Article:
URLs to Python pages. In this example, any URL starting with “hello” will map
to file we’re going to created called “”.

Next, create
a file called “” and place it in the “helloworld” directory. Enter the
following code into this file:

print ‘Content-Type: text/plain’
print ”
print ‘Hello from Google’

It doesn’t
mater what tool creates these files, notepad, the IDLE Python editor, or some
other text application.

The next
step is to push our application up to the Google server. Open a DOS or Command
prompt and execute “ update c:\helloworld”. You will be prompted for
your Google login. Below is the output from posting the application.

the output from posting the application

Now open a browser
and go to “your application name” to run our test. If all is
correct you’ll receive the below confirmation.

test confirmation


In this next
example, we’ll create a Table (called a Model in the DataStore) and store some
test data (Entities). Open the YAML file created previously and add the
“write” section:

application: sqlbold
version: 1
runtime: python
api_version: 1

– url: /hello.*

– url: /write.*

This will
map any URL starting with the word “write” to a Python page we’ll create called
“”. Next, create the page and locate it in the “helloworld”
directory. Add the following code into

from google.appengine.ext import db

class Cars(db.Model):
make = db.StringProperty()
year = db.IntegerProperty()

myCar = Cars(make=”Ford”, year=2009)

The first
line, “import db”, accesses the Google database API. Next, the class block
creates a Table (called a Model in the DataStore) of two columns; a string
called “make” and an Int called “year”. The Model will be called “Cars”. The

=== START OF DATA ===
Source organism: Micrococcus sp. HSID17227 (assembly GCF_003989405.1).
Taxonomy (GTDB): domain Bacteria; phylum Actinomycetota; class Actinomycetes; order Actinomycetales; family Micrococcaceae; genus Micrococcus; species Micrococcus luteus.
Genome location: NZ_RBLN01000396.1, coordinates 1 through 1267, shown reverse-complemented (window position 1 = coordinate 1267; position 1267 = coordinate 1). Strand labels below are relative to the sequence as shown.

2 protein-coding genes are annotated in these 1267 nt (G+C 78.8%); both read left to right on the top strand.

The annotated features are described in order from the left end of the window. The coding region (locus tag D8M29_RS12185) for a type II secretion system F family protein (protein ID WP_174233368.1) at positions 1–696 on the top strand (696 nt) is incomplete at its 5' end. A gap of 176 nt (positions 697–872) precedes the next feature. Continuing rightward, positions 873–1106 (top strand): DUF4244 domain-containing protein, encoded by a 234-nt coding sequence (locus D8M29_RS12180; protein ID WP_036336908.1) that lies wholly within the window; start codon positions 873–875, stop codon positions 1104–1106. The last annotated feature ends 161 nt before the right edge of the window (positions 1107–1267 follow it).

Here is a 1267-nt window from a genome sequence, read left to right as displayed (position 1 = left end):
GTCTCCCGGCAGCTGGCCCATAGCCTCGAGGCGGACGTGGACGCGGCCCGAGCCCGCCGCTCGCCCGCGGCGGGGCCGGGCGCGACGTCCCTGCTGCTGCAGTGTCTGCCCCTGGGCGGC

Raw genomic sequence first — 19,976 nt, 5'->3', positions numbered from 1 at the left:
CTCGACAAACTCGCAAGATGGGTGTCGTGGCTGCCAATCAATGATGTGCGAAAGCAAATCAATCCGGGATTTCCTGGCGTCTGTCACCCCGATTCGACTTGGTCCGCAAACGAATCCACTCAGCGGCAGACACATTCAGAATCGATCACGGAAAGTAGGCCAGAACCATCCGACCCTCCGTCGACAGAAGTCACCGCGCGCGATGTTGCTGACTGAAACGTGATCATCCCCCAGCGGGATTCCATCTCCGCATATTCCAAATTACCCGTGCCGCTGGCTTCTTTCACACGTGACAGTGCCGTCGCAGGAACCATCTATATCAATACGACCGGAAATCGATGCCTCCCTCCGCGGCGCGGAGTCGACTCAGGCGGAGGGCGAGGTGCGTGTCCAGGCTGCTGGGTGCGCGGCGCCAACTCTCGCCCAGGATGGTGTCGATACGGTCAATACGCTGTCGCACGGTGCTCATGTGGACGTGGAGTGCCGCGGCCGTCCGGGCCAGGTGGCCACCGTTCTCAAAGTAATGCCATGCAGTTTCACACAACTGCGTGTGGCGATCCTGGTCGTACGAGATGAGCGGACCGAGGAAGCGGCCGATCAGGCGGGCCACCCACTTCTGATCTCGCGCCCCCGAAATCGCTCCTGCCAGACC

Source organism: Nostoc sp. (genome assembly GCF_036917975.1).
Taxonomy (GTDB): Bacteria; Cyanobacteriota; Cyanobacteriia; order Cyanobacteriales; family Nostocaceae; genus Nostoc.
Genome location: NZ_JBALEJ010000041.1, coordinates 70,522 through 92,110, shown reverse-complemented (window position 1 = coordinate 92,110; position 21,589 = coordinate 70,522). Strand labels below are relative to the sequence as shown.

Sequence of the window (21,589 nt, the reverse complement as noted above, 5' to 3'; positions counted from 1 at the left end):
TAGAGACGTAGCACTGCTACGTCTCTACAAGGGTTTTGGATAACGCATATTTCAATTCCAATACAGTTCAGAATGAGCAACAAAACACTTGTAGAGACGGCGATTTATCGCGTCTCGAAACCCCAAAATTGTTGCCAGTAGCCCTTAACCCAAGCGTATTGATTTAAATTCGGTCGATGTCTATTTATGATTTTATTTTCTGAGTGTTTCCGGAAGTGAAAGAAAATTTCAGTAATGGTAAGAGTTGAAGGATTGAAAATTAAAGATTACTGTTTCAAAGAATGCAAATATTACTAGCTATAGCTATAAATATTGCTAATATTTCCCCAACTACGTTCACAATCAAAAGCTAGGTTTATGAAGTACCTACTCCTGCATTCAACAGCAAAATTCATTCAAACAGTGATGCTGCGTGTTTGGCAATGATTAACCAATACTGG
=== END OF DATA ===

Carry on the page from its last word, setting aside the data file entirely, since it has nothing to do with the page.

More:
“myCar” line creates one row of data. Lastly the “put()” is executed. Put is
our method to “INSERT”.

Administration Console

Let’s enter
the Google Administration Console to view the newly inserted data. The Console
can be accessed from:
After logging in, the first screen will list our Applications (Databases).
Entering an Application will bring up the Dashboard pictured below.

the Google Administration Console

The Dashboard
gives us a snapshot of our processes and resources being utilized. On the left
of the chart is a link called “Data Viewer”. The Data Viewer is the web
interface to our data and shows the record just entered.

The Data Viewer

From this
interface we can add, edit, and delete data as well as view. In addition,
there is a window to Query. Click the “Query” radio button towards the top of
the screen to open a query text area.

GQL Query

data in the DataStore is done with a SQL like language called GQL. For
example, this statement returns the newly created record:

SELECT * FROM Cars WHERE make = 'Ford'

The GQL is
not a robust language like PL/SQL or TSQL, but is adequate for presenting data
to forward facing web applications. There are WHERE, ORDER BY, and LIMIT
keywords. The OR command doesn’t exist for WHERE statements, but there is an
IN grouping clause that can be used. The GQL reference is located at this URL:


The DataStore
is a fast-distributed web service database located in the Google cloud. It’s
managed by APIs written in either Python or JAVA. There is a SQL like language
for working with data called GCL.


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Don Schlichting

Don Schlichting
Don Schlichting
Don Schlichting is a Microsoft MSCE, MCDBA and an Oracle Certified Associate. Working at Professional Control Corporation as the IT Director,.